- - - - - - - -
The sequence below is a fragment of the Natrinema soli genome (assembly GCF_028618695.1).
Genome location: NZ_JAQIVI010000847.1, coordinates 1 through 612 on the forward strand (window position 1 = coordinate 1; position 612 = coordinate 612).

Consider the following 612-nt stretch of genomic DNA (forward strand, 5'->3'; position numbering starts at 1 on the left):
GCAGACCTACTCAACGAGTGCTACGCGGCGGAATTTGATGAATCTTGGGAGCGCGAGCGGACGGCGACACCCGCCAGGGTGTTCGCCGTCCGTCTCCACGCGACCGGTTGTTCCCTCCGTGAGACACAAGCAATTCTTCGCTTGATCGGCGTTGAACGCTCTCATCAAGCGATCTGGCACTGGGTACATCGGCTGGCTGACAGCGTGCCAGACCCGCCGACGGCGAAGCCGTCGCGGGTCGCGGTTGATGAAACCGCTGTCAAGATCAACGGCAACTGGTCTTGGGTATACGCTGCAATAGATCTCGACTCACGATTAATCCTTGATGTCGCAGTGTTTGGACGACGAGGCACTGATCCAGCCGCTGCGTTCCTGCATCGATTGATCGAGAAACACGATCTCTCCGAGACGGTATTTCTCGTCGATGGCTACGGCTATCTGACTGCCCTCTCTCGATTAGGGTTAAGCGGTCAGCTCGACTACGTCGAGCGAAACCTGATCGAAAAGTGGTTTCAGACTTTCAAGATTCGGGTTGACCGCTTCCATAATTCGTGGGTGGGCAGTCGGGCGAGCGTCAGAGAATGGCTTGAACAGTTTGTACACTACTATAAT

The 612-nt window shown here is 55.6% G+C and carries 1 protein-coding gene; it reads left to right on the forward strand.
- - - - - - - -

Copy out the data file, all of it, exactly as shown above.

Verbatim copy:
The sequence below is a fragment of the Natrinema soli genome (assembly GCF_028618695.1).
Genome location: NZ_JAQIVI010000847.1, coordinates 1 through 612 on the forward strand (window position 1 = coordinate 1; position 612 = coordinate 612).

Consider the following 612-nt stretch of genomic DNA (forward strand, 5'->3'; position numbering starts at 1 on the left):
GCAGACCTACTCAACGAGTGCTACGCGGCGGAATTTGATGAATCTTGGGAGCGCGAGCGGACGGCGACACCCGCCAGGGTGTTCGCCGTCCGTCTCCACGCGACCGGTTGTTCCCTCCGTGAGACACAAGCAATTCTTCGCTTGATCGGCGTTGAACGCTCTCATCAAGCGATCTGGCACTGGGTACATCGGCTGGCTGACAGCGTGCCAGACCCGCCGACGGCGAAGCCGTCGCGGGTCGCGGTTGATGAAACCGCTGTCAAGATCAACGGCAACTGGTCTTGGGTATACGCTGCAATAGATCTCGACTCACGATTAATCCTTGATGTCGCAGTGTTTGGACGACGAGGCACTGATCCAGCCGCTGCGTTCCTGCATCGATTGATCGAGAAACACGATCTCTCCGAGACGGTATTTCTCGTCGATGGCTACGGCTATCTGACTGCCCTCTCTCGATTAGGGTTAAGCGGTCAGCTCGACTACGTCGAGCGAAACCTGATCGAAAAGTGGTTTCAGACTTTCAAGATTCGGGTTGACCGCTTCCATAATTCGTGGGTGGGCAGTCGGGCGAGCGTCAGAGAATGGCTTGAACAGTTTGTACACTACTATAAT

The 612-nt window shown here is 55.6% G+C and carries 1 protein-coding gene; it reads left to right on the forward strand.